From: B.Hamilton@irl.cri.nz (Bruce Hamilton)
Subject: Re: MTBE: Boxer: use EPA emergency authority to phase out
Date: Tue, 16 Dec 1997 07:33:59 +12
In article <firstname.lastname@example.org>
email@example.com (firstname.lastname@example.org) writes:
>It is obvious to me at this point that the environmental and
>regulatory groups had better get a lot more input from the
>industries that they are trying to regulate.
The US Auto/Oil research programme was one of the
largest fuel evaluation research programmes ever
undertaken - involving both the vehicle manufacturers and
the oil industry. The results from that programme were
widely promugated throughout government and industry.
That programme evaluated several of the oxygenates
that were included in the regulations.
The oil industry *chose* to go with MTBE because they
could also control production, whereas if they had
chosen ethanol they would be new players in a field
dominated by ADM, and may have been held hostage
by the whims of that market. The regulations mandated
oxygenates, the oil industry chose MTBE. The concerns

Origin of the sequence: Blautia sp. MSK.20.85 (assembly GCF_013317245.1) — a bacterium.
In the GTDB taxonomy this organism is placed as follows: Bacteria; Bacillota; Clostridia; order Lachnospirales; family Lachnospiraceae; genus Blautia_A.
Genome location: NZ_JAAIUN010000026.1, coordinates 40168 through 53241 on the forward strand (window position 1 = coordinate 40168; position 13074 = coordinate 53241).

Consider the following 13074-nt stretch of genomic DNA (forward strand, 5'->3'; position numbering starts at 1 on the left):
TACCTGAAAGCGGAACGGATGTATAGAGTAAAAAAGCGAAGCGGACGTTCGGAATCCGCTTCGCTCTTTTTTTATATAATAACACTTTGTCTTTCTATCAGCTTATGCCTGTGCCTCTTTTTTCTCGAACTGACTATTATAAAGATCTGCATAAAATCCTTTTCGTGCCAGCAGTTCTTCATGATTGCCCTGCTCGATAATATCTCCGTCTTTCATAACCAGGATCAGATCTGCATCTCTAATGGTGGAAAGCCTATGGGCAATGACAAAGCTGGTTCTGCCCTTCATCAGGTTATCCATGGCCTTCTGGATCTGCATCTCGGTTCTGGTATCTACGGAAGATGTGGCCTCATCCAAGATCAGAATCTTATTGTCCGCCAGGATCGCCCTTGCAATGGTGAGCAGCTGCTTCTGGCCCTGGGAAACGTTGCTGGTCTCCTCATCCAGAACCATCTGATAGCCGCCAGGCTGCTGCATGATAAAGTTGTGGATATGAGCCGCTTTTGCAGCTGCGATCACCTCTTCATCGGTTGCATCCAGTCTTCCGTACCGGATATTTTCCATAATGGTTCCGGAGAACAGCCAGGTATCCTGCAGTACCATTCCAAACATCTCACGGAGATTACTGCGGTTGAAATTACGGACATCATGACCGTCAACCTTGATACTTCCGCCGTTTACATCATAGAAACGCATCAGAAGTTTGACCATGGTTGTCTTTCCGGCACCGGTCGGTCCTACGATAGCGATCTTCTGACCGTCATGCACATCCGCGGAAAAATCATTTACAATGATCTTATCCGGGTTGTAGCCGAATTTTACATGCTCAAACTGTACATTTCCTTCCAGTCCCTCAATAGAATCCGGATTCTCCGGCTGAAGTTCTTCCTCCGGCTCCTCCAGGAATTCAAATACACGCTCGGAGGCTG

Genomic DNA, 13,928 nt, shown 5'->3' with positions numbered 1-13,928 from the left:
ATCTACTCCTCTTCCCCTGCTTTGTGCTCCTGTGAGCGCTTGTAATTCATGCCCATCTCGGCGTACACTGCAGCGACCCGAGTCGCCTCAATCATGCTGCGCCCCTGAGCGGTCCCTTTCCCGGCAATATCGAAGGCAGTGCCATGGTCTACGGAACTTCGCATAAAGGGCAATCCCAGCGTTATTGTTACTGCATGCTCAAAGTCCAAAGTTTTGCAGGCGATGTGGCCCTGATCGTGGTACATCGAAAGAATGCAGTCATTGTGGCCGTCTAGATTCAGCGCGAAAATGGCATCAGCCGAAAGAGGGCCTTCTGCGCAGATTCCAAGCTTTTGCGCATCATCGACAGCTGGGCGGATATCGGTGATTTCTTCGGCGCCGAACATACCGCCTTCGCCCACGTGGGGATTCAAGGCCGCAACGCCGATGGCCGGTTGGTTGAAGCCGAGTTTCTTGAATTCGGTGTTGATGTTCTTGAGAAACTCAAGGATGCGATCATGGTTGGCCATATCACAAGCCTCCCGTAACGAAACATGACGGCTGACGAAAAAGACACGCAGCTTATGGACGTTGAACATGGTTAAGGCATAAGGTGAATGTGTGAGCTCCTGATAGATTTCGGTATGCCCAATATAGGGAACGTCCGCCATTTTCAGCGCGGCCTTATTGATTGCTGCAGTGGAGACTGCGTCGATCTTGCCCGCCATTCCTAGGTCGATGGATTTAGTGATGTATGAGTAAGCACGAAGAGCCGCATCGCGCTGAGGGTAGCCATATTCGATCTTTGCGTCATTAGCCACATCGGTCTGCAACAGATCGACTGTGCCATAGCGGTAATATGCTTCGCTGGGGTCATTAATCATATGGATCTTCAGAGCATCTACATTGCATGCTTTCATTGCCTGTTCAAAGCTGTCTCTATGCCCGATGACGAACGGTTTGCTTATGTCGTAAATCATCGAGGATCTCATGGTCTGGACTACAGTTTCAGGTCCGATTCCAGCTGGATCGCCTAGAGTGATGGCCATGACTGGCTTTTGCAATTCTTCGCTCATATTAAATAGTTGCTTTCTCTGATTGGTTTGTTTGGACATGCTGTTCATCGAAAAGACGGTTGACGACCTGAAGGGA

about the non-biodegradeability of MTBE ( which really
is the crux of the problem ) were already being expressed
( by the proponents of ethanol :-) ).
The industries thought they could handle MTBE ( the auto industry
thought it could use MTBE to greatly reduce regulated emissions
- both tailpipe and evaporative, without the problems of toxic
aldehydes and elastomer compatibility that accompany alcohols ),
and the oil industry thought they could transport it and store it without
significant leaks. Whilst some MTBE is from non-point sources
( rained-out MTBE that was emitted from all sources ), much is from
point sources ( tailpipes, evaporative, storage tanks ).
It's not fair to solely condemn the regulators - although they
should share some of the blame - they regulated oxygenates,
the industry chose MTBE for sound economic reasons ( control
of supply ). They appear to have made the wrong choice...